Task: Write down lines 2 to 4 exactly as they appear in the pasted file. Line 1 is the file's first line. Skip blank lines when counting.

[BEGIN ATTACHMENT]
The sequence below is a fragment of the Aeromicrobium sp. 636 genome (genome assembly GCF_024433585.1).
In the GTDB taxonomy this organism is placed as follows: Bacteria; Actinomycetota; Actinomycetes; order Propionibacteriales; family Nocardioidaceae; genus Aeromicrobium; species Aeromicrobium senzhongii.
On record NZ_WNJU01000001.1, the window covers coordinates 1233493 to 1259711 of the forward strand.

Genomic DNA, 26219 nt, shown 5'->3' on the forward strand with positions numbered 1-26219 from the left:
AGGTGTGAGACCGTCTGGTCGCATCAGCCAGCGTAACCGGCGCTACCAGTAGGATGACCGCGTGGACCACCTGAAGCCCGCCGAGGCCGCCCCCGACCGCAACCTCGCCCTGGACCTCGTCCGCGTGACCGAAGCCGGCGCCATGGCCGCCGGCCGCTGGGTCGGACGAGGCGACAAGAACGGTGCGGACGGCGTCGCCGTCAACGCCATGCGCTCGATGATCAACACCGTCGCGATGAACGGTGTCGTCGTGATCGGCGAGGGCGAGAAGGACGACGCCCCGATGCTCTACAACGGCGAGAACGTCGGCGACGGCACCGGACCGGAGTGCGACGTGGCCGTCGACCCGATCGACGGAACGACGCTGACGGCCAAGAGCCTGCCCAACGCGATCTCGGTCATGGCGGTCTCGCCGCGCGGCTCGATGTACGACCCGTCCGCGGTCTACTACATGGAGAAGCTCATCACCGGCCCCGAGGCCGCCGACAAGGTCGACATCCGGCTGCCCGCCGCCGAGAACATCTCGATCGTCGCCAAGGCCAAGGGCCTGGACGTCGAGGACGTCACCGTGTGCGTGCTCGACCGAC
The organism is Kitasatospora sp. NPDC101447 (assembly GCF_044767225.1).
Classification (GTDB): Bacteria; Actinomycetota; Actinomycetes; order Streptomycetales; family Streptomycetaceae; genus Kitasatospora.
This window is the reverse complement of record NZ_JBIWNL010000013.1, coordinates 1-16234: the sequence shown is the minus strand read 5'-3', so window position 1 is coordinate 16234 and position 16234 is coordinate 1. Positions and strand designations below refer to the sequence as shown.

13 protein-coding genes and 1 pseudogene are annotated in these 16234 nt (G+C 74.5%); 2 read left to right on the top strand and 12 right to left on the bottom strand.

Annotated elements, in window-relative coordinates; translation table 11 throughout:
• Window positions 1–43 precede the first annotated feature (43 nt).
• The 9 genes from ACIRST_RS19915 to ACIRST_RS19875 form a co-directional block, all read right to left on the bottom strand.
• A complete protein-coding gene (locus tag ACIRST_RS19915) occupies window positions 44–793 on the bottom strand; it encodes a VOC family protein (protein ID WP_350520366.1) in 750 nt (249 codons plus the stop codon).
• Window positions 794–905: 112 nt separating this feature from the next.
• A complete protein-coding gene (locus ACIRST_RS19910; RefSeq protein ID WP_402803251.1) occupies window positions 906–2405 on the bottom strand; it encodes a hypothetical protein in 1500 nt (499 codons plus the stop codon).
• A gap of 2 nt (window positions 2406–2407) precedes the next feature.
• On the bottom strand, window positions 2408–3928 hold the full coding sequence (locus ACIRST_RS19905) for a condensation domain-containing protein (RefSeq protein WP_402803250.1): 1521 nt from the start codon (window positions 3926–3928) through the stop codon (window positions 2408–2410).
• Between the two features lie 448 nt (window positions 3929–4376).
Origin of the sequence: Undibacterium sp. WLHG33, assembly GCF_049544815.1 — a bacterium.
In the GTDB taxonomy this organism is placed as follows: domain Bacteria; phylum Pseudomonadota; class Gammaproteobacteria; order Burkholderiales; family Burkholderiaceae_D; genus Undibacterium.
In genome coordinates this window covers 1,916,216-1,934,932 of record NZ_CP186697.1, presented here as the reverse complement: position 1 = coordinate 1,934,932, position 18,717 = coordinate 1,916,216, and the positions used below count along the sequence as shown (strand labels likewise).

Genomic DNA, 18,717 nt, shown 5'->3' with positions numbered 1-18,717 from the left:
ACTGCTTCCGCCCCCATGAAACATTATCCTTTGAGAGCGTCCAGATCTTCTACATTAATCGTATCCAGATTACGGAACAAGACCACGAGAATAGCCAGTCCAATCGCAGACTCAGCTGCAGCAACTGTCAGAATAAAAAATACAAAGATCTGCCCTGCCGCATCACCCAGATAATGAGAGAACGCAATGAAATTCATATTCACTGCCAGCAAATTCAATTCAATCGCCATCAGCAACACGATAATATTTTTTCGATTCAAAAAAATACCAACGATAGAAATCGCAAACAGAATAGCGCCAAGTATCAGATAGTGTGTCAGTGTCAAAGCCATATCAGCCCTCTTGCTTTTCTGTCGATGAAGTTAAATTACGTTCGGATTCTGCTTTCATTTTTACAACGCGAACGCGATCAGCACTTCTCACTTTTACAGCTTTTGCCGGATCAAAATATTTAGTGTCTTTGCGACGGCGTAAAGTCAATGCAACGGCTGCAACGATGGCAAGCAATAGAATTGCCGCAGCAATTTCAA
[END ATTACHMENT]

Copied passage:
In the GTDB taxonomy this organism is placed as follows: Bacteria; Actinomycetota; Actinomycetes; order Propionibacteriales; family Nocardioidaceae; genus Aeromicrobium; species Aeromicrobium senzhongii.
On record NZ_WNJU01000001.1, the window covers coordinates 1233493 to 1259711 of the forward strand.

Genomic DNA, 26219 nt, shown 5'->3' on the forward strand with positions numbered 1-26219 from the left: